Carbide Iodides

Carbide Iodides

Carbide iodides are anion compounds that combine iodide and carbide anions. It is an ionic compound composed of carbide ions (C²⁻) and iodide ions (I⁻). However, carbide iodides are not well documented in chemistry, and there is little information accessible regarding their specific properties or applications due to their theoretical and less practical significance when compared to other carbide compounds.

Many carbide iodides are cluster compounds, with one, two, or more carbon atoms in the core, surrounded by a layer of metal atoms and enclosed in an iodide ion shell. These ions can be distributed across clusters to form chains, double chains, or layers.

Carbides, such calcium carbide (CaC₂) and silicon carbide (SiC), are often discussed for their industrial applications or chemical reactivity. In comparison, carbide iodide is uncommon and understudied. The creation of carbide iodides may be studied theoretically or in specific research contexts, but it is not a commonly recognized or used compound in practical applications.

The metal in carbide iodides is typically a rare earth element. Similar formulas typically have similar structures. R12C6I17 is a rare earth element composed of R6 octahedra with a C26− core and an iodide shell. R4I5C has similar chains, but with a single C4− carbide atom. R6I7C2 and R3I3C are two examples of double chain architectures with a single carbon atom core. Layers of connected octahedra include R2I2C2 with an ethanide C24− core, as well as R2I2C and R2IC, each containing one carbide.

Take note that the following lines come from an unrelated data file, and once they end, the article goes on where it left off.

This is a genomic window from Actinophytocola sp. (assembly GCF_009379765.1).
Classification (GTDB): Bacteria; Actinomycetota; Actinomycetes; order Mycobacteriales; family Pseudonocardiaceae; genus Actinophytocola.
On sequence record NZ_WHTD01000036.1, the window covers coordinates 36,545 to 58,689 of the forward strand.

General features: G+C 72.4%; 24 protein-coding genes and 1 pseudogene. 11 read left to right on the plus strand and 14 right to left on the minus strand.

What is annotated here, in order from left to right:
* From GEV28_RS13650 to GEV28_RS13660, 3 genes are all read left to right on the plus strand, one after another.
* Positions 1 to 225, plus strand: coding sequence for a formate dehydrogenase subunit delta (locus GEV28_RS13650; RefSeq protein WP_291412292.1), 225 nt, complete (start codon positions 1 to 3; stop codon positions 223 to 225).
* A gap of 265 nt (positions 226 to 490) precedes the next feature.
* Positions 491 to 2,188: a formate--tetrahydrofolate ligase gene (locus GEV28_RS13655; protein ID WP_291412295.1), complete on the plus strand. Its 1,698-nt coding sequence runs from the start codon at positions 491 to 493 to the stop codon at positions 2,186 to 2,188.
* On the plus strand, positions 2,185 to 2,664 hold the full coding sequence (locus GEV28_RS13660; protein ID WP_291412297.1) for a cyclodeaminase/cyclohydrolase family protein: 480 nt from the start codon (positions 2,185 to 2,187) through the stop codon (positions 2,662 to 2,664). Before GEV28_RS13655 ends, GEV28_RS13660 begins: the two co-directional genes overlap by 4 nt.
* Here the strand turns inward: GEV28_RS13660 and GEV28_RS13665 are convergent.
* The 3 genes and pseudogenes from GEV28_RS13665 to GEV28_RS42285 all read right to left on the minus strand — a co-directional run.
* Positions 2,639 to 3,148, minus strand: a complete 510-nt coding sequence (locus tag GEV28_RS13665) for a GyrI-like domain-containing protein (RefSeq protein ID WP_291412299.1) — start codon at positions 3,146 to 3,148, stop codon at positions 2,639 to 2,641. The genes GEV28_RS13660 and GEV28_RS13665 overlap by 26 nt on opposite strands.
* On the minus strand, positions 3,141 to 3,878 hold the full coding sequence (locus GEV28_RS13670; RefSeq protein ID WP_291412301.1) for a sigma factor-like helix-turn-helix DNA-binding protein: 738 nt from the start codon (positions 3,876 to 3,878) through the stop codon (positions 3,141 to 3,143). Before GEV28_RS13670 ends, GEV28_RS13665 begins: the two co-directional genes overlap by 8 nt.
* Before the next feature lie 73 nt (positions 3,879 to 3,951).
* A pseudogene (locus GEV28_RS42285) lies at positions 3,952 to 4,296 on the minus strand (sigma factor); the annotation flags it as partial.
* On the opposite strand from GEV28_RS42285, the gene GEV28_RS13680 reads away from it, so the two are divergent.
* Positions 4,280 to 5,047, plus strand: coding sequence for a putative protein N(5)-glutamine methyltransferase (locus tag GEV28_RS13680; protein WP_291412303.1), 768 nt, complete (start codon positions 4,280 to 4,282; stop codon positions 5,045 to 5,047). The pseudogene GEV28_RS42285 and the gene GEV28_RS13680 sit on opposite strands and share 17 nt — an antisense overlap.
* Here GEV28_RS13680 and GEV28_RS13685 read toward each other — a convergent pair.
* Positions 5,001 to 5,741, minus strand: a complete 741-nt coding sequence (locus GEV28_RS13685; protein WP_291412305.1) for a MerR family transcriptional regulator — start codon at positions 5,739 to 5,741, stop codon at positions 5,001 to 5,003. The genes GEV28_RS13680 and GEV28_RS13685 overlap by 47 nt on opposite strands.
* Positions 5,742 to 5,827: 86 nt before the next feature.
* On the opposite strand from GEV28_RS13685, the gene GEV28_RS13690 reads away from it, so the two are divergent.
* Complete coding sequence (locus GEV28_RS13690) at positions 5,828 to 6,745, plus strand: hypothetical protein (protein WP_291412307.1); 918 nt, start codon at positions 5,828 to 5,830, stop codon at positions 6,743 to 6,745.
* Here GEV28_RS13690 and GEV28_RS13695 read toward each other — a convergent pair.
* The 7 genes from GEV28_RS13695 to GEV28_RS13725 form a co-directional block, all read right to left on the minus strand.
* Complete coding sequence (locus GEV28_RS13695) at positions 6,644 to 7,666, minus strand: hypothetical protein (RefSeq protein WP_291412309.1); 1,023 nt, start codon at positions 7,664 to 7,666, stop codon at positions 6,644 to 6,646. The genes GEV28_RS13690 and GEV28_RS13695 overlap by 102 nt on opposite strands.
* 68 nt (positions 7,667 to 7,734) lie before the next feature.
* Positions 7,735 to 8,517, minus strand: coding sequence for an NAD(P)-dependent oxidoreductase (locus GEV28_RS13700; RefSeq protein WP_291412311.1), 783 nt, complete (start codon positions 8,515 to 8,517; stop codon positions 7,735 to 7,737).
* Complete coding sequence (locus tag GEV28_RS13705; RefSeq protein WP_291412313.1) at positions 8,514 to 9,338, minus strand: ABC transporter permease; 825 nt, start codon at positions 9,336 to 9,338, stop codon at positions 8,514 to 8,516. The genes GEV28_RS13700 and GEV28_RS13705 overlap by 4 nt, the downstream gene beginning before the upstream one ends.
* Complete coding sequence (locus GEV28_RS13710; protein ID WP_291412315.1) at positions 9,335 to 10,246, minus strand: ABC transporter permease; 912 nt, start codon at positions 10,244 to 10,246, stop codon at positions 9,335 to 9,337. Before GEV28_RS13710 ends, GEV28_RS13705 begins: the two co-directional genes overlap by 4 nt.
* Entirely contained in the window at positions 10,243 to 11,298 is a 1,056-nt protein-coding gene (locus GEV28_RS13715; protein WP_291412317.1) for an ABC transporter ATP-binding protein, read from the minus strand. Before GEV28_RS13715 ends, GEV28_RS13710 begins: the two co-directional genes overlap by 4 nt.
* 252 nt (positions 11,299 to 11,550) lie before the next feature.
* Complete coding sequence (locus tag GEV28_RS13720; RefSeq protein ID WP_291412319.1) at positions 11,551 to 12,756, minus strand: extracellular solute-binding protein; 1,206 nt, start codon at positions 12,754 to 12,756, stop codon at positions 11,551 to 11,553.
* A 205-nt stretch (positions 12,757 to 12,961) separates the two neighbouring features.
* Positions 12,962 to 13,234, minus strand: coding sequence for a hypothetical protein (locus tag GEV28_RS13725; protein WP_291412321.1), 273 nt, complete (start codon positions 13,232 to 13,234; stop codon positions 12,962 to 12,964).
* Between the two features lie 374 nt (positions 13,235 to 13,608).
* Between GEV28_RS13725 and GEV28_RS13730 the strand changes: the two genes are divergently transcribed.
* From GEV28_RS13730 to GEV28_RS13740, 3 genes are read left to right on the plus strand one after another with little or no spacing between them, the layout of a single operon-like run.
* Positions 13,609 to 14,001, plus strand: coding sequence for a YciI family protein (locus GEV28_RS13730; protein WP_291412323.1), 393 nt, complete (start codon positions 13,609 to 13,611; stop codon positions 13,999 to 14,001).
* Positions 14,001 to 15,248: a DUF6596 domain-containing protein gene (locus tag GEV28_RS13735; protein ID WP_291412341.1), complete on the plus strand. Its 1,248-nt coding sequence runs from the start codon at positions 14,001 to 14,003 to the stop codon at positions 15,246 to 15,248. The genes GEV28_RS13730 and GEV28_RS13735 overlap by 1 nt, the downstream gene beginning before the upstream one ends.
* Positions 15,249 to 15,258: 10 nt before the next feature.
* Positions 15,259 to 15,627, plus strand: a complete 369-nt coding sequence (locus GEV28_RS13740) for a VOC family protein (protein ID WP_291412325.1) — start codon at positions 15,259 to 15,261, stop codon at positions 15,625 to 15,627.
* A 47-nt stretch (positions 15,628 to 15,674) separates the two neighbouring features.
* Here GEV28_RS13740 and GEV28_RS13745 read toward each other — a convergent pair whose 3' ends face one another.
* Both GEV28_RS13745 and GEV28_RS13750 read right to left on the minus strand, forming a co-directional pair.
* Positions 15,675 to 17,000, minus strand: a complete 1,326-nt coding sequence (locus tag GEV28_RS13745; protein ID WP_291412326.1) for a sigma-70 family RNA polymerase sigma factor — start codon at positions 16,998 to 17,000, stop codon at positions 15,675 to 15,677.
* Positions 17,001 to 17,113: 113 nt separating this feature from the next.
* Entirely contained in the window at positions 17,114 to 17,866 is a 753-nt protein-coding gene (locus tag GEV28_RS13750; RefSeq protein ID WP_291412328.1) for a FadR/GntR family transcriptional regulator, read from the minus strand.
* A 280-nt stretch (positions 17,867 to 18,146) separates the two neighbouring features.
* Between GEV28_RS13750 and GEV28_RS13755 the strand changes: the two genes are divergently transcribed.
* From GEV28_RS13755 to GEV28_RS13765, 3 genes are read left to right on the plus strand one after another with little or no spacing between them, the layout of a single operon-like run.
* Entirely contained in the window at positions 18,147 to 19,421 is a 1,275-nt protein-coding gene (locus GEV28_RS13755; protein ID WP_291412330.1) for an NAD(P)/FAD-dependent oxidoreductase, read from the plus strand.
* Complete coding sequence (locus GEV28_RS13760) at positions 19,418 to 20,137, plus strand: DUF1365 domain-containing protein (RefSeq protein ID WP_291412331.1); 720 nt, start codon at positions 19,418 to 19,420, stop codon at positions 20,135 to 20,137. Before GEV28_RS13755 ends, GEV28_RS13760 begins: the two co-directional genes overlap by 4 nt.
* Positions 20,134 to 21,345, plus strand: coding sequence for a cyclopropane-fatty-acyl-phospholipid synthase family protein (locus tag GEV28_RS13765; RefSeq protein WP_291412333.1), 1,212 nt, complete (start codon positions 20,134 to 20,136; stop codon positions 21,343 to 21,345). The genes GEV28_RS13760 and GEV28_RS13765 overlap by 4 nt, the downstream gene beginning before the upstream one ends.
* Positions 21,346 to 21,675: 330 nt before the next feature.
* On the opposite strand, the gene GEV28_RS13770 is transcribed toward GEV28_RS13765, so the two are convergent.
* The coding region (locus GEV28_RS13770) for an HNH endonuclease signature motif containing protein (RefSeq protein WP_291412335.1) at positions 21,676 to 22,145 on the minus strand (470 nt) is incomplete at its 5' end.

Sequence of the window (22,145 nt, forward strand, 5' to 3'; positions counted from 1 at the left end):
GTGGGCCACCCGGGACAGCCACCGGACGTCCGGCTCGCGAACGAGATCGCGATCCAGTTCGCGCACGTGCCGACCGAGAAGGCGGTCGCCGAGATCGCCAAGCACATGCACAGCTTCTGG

Related compounds include carbide chlorides and carbide bromides. In cluster compounds, carbon can be replaced with hydrogen, boron, or nitrogen. This list excludes cyanides, carbonyls, cyanamides, and carbido borates, which are nonmetal compounds with carbon bonds. However, there are carbide iodides that also contain nitride, oxide or other halides.

Some examples of carbide iodides include:

  • Calcium Carbide Iodide (CaC2I2): This compound forms when calcium carbide (CaC2) reacts with iodine. It is a white to off-white solid and is used in various chemical reactions.
  • Barium Carbide Iodide (BaC2I2): Similar to calcium carbide iodide, this compound is formed by the reaction between barium carbide and iodine.
  • Strontium Carbide Iodide (SrC2I2): Another example where strontium carbide reacts with iodine to produce the carbide iodide.

These compounds are mainly of interest in chemical research and synthesis, rather than in practical applications, due to their specific chemical properties and reactivity. They are part of the broader family of carbide salts where the carbide ion is bonded to a metal cation and can participate in various chemical reactions.